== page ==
ATLANTA, GA – Attorney General Chris Carr is sharing important tips to help Georgians shop safely and avoid scams this holiday season.

“With so many Georgians buying gifts, making donations, and sending and receiving packages during the holidays, criminals are eager to use this opportunity to try to con consumers out of their hard-earned money,” said Carr. “Knowledge is key, and our Consumer Protection Division is offering valuable information to help you protect your wallet and your identity, especially when shopping online.”

Tips for safe shopping and avoiding scams during the holidays:

  • Only make purchases through reputable companies. You can check out a company’s reputation through the Better Business Bureau at bbb.org. You can also read consumer reviews by searching online for the company name, along with the word “complaint,” “review” or “scam.”
  • Beware of phony retail websites. Scammers create fake websites that may look very similar to that of a legitimate online retailer. Check the website name very closely. Spelling or grammatical errors may tip you off to a bogus website. Avoid navigating to a website through a link in an ad, text or unsolicited email.
  • If possible, use credit cards when making purchases. Credit cards offer greater protections against fraud than cash, checks or debit cards.
  • Beware of package delivery scams. Scammers have been sending texts and emails that purport to come from the U.S. Postal Service, UPS or FedEx saying that you missed a delivery or there is an update about your package. These imposters are trying to steal your money or sensitive data by prompting you to provide personal or payment information. In some cases, the links or attachments in these messages will download malware onto your device. Do not interact with the message. Instead, contact the actual shipper to see if there is a real issue. Always remember – if you actually do miss a shipment, the delivery company generally leaves a written notice on your door or in your mailbox.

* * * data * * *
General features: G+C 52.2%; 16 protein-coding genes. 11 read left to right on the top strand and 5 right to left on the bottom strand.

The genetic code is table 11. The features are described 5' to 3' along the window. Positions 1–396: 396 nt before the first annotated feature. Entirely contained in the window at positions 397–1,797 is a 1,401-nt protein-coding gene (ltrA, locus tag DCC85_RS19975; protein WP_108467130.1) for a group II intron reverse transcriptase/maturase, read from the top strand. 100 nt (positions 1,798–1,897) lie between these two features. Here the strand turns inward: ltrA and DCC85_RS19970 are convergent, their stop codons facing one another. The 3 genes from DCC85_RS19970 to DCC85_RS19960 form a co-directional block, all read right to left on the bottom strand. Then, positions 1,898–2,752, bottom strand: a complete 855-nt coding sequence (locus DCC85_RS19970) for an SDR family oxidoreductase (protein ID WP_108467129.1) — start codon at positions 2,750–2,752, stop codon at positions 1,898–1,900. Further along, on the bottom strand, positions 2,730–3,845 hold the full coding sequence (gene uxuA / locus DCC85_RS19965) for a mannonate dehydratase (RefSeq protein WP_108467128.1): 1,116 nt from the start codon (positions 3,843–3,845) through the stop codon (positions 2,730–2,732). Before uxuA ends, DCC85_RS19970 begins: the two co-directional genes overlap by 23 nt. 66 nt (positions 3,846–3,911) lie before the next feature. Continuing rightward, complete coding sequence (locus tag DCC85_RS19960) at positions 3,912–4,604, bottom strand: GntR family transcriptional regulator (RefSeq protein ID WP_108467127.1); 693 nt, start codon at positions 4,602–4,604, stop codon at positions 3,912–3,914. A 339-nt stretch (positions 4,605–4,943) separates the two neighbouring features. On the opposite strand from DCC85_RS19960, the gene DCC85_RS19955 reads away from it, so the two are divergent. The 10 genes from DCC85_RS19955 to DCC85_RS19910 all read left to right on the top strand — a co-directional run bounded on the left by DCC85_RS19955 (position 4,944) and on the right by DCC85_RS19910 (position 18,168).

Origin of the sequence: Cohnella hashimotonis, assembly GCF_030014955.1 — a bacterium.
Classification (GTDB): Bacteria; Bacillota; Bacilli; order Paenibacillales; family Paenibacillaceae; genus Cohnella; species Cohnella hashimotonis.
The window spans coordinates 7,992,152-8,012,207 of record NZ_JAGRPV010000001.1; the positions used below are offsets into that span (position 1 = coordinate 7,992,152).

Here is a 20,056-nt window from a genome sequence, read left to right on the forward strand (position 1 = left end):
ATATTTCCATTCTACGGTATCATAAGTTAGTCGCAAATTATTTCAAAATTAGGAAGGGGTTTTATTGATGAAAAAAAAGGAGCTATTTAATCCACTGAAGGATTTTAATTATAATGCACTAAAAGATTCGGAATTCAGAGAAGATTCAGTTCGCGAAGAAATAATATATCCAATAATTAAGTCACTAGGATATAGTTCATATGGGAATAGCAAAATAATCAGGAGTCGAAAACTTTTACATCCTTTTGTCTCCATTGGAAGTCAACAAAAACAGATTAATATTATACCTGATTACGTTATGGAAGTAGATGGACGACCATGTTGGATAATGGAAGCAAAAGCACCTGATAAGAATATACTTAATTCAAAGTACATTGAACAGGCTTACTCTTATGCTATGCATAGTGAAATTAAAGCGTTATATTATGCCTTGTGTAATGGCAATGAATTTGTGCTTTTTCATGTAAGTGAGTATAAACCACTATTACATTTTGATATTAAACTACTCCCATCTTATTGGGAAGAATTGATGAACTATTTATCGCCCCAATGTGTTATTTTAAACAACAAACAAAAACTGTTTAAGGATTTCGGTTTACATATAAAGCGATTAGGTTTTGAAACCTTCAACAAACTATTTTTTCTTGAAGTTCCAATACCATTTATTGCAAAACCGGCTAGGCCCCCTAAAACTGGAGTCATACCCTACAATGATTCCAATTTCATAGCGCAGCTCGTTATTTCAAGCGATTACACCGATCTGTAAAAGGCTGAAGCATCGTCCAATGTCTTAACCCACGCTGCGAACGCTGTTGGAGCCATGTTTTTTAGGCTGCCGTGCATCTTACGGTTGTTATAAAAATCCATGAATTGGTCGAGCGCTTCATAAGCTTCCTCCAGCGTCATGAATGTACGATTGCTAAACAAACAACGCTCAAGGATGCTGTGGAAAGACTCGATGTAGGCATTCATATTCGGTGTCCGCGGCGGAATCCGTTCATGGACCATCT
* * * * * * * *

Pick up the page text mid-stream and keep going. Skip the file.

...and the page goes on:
• Watch out for fake order confirmations. Scammers may impersonate well-known retailers, such as Amazon, Walmart, Target or Costco, by sending a text message or email confirming a recent purchase you supposedly made totaling several thousand dollars. The message contains a link or phone number to call in order to cancel the order and get a refund. But if you follow the instructions, you will end up giving your money or account credentials to a scammer. You can safely verify the status of your account at any time by going to the verified website address of the retailer in question, where you can then view your orders, track shipments and securely contact customer service.
  • Guard against thieves who may steal packages off your doorstep. Track packages so you know when they arrive, have packages shipped to your work address instead of your home, or ask a neighbor to pick up packages for you if you’ll be out of town.
  • Beware of malicious links. Be very wary about clicking on links to advertisements for holiday deals, e-greeting cards, notifications about package delivery problems, or warnings about compromised accounts. These may be from scammers who are hoping you will divulge personal or financial information or who are trying to get you to download malware onto your computer. If you need to verify a purchase or account status with a retailer, you should contact the company through a verified website or phone number.
  • Avoid bogus charities. Many charities solicit for donations around the holidays, but scammers like to get in on the action too. Your safest bet is to initiate contact with the charity of your choice through a verified website or phone number. Avoid clicking on ads that pop-up in your social media accounts or links from unsolicited emails. You can research a charity by visiting give.org or charitynavigator.org.
  • Pay close attention to return policies. A business may set its own return policy and may offer consumers cash, in-store credit, exchanges or no adjustment at all. Many stores also set time limits during which they accept returns. While not required to post their policies, businesses must honor any posted refund or return policy.
  • Check your bank and credit card accounts frequently. If you come across a charge you don’t recognize, contact your bank or credit card issuer immediately. In the event that a fraudulent transaction was made, cancel the compromised card and request that a new one be issued. You should also contact one of the three credit reporting agencies (Experian, Equifax and TransUnion) to have a fraud alert placed on your account.

Visit our website for additional information about what to do if you have lost money in a scam.

To report a scam or file a complaint about a business that is using unfair or deceptive practices, contact the Office of the Attorney General’s Consumer Protection Division by visiting consumer.ga.gov or calling 404-651-8600.

Contact Communications Director

Kara Richardson